I am moved by the anguish of Jewish parents and grandparents over the future of their families' connections to Judaism. In this essay I wish to explore the all-too- common predicaments and their solutions, given the elders' life-long hope that their religious affiliation would be extended to future generations Instead of getting to watch with satisfaction their children and grandchildren inspired by the beauty and wisdom of Judaism, too many grandparents have been experiencing deep sadness when contemplating that their descendants and the Jewish community are parting ways. The losses are in the millions since World War II and this tragedy is only getting worse..

The predicaments to which I refer are all the different ways that children and grandchildren leave Judaism. They include intermarriage along with many other modern distractions or spiritual/philosophical problems. Intermarriage of your children will definitely have a serious impact on whether the grandchildren will be Jewish. It doesn't have to be a complete disaster though; its future can be shaped to a large extent. In almost all cases the Jewish spouse and his/her children will experience a variety of tugging that make a Jewish life difficult. This could result from the attempt to blend Judaism with another religion whose fundamental beliefs are inconsistent with ours. There can even be far more serious demands such as baptism or parochial school, etc. I don't want to dwell on intermarriage at this time; rather I want to concentrate on what parents and grandparents can do to stem the tide of departures. I have suggestions for family and Jewish communal life that will keep the young people within our faith in a strong, healthy way.

Sometimes the predicament is merely a distancing on the part of the offspring based on the current politically-correct beliefs or the in-vogue scientific theories. There are many examples of each. The former would include relativism such as all major religions being equally correct and people-friendly or the notion that Judaism is now superfluous to our ethically enlightened society. The latter might include a young couple's decision not to have their boys circumcised, not to observe the dietary rules, and so on. I feel that many of these nightmares can be avoided by a more viable Judaism.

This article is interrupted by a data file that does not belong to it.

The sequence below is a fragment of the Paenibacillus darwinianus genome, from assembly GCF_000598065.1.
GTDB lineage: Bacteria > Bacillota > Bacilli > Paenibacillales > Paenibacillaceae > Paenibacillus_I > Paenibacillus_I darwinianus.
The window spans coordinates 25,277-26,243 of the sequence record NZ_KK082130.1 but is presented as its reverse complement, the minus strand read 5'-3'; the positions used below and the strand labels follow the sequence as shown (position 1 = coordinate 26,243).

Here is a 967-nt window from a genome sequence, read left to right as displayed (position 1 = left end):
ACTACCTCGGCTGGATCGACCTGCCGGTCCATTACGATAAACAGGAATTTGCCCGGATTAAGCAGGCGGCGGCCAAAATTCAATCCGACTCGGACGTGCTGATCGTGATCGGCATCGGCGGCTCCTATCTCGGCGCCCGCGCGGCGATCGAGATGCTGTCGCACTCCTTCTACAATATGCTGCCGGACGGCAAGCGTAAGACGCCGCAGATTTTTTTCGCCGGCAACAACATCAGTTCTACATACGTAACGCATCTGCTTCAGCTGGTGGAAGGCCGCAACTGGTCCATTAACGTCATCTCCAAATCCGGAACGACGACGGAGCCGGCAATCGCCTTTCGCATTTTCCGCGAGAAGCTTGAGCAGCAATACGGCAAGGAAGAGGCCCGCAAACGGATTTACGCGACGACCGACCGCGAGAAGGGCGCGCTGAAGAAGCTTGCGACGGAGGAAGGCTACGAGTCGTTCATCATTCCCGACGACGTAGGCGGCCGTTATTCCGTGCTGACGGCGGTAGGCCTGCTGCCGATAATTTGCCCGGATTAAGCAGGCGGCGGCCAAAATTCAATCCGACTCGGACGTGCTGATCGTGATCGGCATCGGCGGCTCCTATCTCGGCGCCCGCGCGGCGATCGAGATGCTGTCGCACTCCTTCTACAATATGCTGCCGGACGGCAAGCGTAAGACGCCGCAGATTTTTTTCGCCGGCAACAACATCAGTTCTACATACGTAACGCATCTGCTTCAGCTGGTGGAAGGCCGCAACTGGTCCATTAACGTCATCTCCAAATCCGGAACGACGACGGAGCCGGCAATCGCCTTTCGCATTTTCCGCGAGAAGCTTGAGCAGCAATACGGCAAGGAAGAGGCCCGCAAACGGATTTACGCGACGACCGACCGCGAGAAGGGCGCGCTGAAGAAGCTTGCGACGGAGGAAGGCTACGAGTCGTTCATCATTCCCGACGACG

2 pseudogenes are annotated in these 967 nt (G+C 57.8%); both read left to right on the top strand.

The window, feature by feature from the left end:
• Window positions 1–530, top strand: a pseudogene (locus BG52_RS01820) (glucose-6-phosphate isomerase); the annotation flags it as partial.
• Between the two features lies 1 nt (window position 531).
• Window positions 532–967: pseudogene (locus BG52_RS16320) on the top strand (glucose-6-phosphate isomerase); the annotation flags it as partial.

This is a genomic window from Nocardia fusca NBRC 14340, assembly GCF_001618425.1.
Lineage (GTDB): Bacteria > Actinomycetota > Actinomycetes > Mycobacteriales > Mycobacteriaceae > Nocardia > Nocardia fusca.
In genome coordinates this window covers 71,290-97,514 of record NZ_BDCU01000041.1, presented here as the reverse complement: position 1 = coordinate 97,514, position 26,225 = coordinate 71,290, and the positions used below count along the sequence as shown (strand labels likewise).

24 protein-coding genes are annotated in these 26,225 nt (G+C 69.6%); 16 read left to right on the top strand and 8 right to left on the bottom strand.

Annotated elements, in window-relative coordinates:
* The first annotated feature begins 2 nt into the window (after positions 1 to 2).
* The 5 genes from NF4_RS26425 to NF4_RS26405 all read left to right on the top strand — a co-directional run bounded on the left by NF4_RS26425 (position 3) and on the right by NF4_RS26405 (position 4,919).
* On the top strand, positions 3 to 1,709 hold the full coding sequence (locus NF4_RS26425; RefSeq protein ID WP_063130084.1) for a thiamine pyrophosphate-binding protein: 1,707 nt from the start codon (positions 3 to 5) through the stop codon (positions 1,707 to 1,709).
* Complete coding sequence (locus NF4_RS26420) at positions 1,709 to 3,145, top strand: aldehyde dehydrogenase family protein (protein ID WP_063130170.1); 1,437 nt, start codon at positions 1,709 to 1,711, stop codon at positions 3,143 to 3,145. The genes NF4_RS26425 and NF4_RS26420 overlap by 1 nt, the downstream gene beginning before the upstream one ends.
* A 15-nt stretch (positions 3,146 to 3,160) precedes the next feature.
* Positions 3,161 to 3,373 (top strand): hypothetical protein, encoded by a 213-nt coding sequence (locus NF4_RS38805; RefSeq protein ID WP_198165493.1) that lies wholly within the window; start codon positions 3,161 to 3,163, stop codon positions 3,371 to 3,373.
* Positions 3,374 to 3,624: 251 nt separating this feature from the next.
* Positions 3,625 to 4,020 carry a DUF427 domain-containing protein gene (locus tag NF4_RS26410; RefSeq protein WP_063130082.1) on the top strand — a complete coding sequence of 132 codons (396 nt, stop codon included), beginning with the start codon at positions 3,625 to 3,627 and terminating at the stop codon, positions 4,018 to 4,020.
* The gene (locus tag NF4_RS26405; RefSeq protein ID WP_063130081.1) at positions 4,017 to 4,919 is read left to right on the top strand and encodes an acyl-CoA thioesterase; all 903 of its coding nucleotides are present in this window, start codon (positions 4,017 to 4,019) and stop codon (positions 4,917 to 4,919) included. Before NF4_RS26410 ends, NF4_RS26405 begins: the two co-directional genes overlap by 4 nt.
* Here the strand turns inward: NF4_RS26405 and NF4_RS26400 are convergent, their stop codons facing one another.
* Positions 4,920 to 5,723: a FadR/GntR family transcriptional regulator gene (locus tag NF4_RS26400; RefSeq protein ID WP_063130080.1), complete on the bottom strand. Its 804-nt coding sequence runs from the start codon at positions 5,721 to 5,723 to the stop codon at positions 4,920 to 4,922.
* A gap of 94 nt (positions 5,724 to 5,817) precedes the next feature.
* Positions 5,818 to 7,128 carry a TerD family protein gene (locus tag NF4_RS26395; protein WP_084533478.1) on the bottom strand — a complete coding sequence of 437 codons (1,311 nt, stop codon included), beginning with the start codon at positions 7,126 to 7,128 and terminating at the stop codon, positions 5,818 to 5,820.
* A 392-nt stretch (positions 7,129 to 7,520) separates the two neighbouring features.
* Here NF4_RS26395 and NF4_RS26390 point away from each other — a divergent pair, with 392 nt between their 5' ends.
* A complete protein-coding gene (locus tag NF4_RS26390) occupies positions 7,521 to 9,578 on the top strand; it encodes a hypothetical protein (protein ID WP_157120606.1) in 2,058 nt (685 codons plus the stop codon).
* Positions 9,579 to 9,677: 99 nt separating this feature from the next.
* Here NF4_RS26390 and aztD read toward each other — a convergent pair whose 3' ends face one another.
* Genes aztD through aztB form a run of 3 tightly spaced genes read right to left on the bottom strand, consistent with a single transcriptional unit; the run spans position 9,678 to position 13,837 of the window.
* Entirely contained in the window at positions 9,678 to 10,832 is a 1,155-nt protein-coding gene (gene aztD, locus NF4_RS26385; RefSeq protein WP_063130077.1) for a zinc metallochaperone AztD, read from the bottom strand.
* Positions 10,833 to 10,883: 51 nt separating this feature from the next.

The large majority of losses to the Jewish families are not all that dramatic. Jews are leaving in very large numbers but quietly. Jewish practice and affiliations decrease to practically nothing. Visualize hundreds of thousands of Jews, a huge crowd, walking away from us without a sound. In reality, holidays have fewer celebrants each year, the synagogues get gradually emptier, there is less interest in Jewish education and social services, and all the institutions have a harder time finding time, energy, and funds. This essay is not about the young adults mentioned above; it is not about the specific problems within families. We want to know where the disappointed parents, grandparents, and Judaism in general, are going wrong and how things can be corrected.

My solution has three components. In other words, a continuing and even thriving Judaism will require a three-fold approach.

  1. An interpretation of Judaism that is different than the ones currently offered and that returns to our basic principles
  2. Parental involvement in line with the interpretation of Judaism in 1.
  3. Institutional reform in line with the interpretation of Judaism in 1.

1. A New Interpretation of Judaism Is Necessary

The major Jewish denominations are trying every band-aid measure to stop the hemorrhaging without asking the most basic question: are future generations being offered a viable form of Judaism. I, of course, believe that they are not. We need to stop scurrying about looking for stop-gap measures and concentrate on the really big question, the one that requires deep and brave thinking: are the young being given good reasons to stay Jewish.